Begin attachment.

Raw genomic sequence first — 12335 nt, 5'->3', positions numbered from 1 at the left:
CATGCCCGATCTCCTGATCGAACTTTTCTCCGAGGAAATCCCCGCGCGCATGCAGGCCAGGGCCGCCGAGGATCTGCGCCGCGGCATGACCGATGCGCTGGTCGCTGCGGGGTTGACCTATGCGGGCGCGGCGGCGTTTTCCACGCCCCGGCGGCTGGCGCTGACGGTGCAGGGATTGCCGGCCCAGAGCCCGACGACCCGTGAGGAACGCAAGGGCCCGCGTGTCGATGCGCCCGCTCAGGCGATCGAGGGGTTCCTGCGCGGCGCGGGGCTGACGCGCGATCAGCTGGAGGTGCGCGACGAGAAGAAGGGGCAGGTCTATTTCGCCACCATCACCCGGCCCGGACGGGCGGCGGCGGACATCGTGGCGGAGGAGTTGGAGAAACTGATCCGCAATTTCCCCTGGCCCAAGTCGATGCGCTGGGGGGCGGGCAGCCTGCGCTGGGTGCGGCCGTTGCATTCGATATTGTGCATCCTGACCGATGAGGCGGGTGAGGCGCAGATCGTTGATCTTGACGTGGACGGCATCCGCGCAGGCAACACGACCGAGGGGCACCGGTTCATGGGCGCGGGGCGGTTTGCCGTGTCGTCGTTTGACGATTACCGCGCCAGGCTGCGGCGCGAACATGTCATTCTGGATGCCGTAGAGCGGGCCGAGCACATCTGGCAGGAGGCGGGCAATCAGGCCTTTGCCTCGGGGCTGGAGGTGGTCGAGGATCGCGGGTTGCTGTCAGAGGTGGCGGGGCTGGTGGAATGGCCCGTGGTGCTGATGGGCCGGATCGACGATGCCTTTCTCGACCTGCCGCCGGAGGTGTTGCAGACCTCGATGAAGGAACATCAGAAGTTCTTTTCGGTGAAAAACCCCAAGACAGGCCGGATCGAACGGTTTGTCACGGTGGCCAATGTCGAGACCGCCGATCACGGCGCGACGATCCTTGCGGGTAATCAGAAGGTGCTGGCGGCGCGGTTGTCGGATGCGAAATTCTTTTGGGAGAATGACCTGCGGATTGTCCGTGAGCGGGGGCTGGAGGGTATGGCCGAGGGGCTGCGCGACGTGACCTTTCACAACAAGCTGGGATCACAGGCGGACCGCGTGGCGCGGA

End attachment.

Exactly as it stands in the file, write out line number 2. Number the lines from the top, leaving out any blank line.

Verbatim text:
CATGCCCGATCTCCTGATCGAACTTTTCTCCGAGGAAATCCCCGCGCGCATGCAGGCCAGGGCCGCCGAGGATCTGCGCCGCGGCATGACCGATGCGCTGGTCGCTGCGGGGTTGACCTATGCGGGCGCGGCGGCGTTTTCCACGCCCCGGCGGCTGGCGCTGACGGTGCAGGGATTGCCGGCCCAGAGCCCGACGACCCGTGAGGAACGCAAGGGCCCGCGTGTCGATGCGCCCGCTCAGGCGATCGAGGGGTTCCTGCGCGGCGCGGGGCTGACGCGCGATCAGCTGGAGGTGCGCGACGAGAAGAAGGGGCAGGTCTATTTCGCCACCATCACCCGGCCCGGACGGGCGGCGGCGGACATCGTGGCGGAGGAGTTGGAGAAACTGATCCGCAATTTCCCCTGGCCCAAGTCGATGCGCTGGGGGGCGGGCAGCCTGCGCTGGGTGCGGCCGTTGCATTCGATATTGTGCATCCTGACCGATGAGGCGGGTGAGGCGCAGATCGTTGATCTTGACGTGGACGGCATCCGCGCAGGCAACACGACCGAGGGGCACCGGTTCATGGGCGCGGGGCGGTTTGCCGTGTCGTCGTTTGACGATTACCGCGCCAGGCTGCGGCGCGAACATGTCATTCTGGATGCCGTAGAGCGGGCCGAGCACATCTGGCAGGAGGCGGGCAATCAGGCCTTTGCCTCGGGGCTGGAGGTGGTCGAGGATCGCGGGTTGCTGTCAGAGGTGGCGGGGCTGGTGGAATGGCCCGTGGTGCTGATGGGCCGGATCGACGATGCCTTTCTCGACCTGCCGCCGGAGGTGTTGCAGACCTCGATGAAGGAACATCAGAAGTTCTTTTCGGTGAAAAACCCCAAGACAGGCCGGATCGAACGGTTTGTCACGGTGGCCAATGTCGAGACCGCCGATCACGGCGCGACGATCCTTGCGGGTAATCAGAAGGTGCTGGCGGCGCGGTTGTCGGATGCGAAATTCTTTTGGGAGAATGACCTGCGGATTGTCCGTGAGCGGGGGCTGGAGGGTATGGCCGAGGGGCTGCGCGACGTGACCTTTCACAACAAGCTGGGATCACAGGCGGACCGCGTGGCGCGGA